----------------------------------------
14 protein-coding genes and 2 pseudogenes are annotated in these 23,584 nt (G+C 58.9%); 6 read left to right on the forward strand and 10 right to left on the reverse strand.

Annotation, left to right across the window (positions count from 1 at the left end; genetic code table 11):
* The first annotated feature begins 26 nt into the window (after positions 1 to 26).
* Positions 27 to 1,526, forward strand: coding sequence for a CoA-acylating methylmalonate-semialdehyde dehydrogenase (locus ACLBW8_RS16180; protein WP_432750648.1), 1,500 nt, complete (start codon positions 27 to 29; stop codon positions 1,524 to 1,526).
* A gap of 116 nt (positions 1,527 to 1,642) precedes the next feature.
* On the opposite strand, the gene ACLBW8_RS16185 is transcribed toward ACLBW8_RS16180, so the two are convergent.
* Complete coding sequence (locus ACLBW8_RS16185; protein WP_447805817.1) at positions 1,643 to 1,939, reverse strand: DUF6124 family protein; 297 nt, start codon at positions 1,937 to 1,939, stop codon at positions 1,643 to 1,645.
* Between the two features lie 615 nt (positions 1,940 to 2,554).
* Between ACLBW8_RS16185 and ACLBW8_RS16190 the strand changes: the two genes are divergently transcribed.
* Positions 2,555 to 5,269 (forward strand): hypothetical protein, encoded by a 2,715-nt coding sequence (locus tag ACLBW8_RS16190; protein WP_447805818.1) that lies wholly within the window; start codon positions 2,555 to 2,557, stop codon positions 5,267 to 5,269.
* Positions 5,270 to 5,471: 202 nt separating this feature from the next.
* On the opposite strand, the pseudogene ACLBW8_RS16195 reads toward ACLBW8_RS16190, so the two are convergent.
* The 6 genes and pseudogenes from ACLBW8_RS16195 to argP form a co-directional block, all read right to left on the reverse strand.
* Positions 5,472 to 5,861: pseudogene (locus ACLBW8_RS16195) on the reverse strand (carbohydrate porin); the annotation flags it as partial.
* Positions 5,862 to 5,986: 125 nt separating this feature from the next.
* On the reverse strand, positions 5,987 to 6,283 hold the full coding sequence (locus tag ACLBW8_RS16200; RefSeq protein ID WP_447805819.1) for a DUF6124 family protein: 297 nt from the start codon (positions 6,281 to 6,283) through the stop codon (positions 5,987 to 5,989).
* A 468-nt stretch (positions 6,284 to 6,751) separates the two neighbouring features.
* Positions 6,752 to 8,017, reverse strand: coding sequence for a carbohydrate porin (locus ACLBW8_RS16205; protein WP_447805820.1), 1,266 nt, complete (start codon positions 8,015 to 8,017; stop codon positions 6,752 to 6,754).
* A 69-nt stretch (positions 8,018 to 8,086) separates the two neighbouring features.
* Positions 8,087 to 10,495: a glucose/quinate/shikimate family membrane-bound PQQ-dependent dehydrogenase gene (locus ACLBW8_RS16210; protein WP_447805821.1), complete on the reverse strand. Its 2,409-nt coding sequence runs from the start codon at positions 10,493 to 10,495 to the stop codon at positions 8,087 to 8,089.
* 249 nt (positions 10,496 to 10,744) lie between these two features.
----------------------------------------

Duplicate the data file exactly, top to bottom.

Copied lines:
14 protein-coding genes and 2 pseudogenes are annotated in these 23,584 nt (G+C 58.9%); 6 read left to right on the forward strand and 10 right to left on the reverse strand.

Annotation, left to right across the window (positions count from 1 at the left end; genetic code table 11):
* The first annotated feature begins 26 nt into the window (after positions 1 to 26).
* Positions 27 to 1,526, forward strand: coding sequence for a CoA-acylating methylmalonate-semialdehyde dehydrogenase (locus ACLBW8_RS16180; protein WP_432750648.1), 1,500 nt, complete (start codon positions 27 to 29; stop codon positions 1,524 to 1,526).
* A gap of 116 nt (positions 1,527 to 1,642) precedes the next feature.
* On the opposite strand, the gene ACLBW8_RS16185 is transcribed toward ACLBW8_RS16180, so the two are convergent.
* Complete coding sequence (locus ACLBW8_RS16185; protein WP_447805817.1) at positions 1,643 to 1,939, reverse strand: DUF6124 family protein; 297 nt, start codon at positions 1,937 to 1,939, stop codon at positions 1,643 to 1,645.
* Between the two features lie 615 nt (positions 1,940 to 2,554).
* Between ACLBW8_RS16185 and ACLBW8_RS16190 the strand changes: the two genes are divergently transcribed.
* Positions 2,555 to 5,269 (forward strand): hypothetical protein, encoded by a 2,715-nt coding sequence (locus tag ACLBW8_RS16190; protein WP_447805818.1) that lies wholly within the window; start codon positions 2,555 to 2,557, stop codon positions 5,267 to 5,269.
* Positions 5,270 to 5,471: 202 nt separating this feature from the next.
* On the opposite strand, the pseudogene ACLBW8_RS16195 reads toward ACLBW8_RS16190, so the two are convergent.
* The 6 genes and pseudogenes from ACLBW8_RS16195 to argP form a co-directional block, all read right to left on the reverse strand.
* Positions 5,472 to 5,861: pseudogene (locus ACLBW8_RS16195) on the reverse strand (carbohydrate porin); the annotation flags it as partial.
* Positions 5,862 to 5,986: 125 nt separating this feature from the next.
* On the reverse strand, positions 5,987 to 6,283 hold the full coding sequence (locus tag ACLBW8_RS16200; RefSeq protein ID WP_447805819.1) for a DUF6124 family protein: 297 nt from the start codon (positions 6,281 to 6,283) through the stop codon (positions 5,987 to 5,989).
* A 468-nt stretch (positions 6,284 to 6,751) separates the two neighbouring features.
* Positions 6,752 to 8,017, reverse strand: coding sequence for a carbohydrate porin (locus ACLBW8_RS16205; protein WP_447805820.1), 1,266 nt, complete (start codon positions 8,015 to 8,017; stop codon positions 6,752 to 6,754).
* A 69-nt stretch (positions 8,018 to 8,086) separates the two neighbouring features.
* Positions 8,087 to 10,495: a glucose/quinate/shikimate family membrane-bound PQQ-dependent dehydrogenase gene (locus ACLBW8_RS16210; protein WP_447805821.1), complete on the reverse strand. Its 2,409-nt coding sequence runs from the start codon at positions 10,493 to 10,495 to the stop codon at positions 8,087 to 8,089.
* 249 nt (positions 10,496 to 10,744) lie between these two features.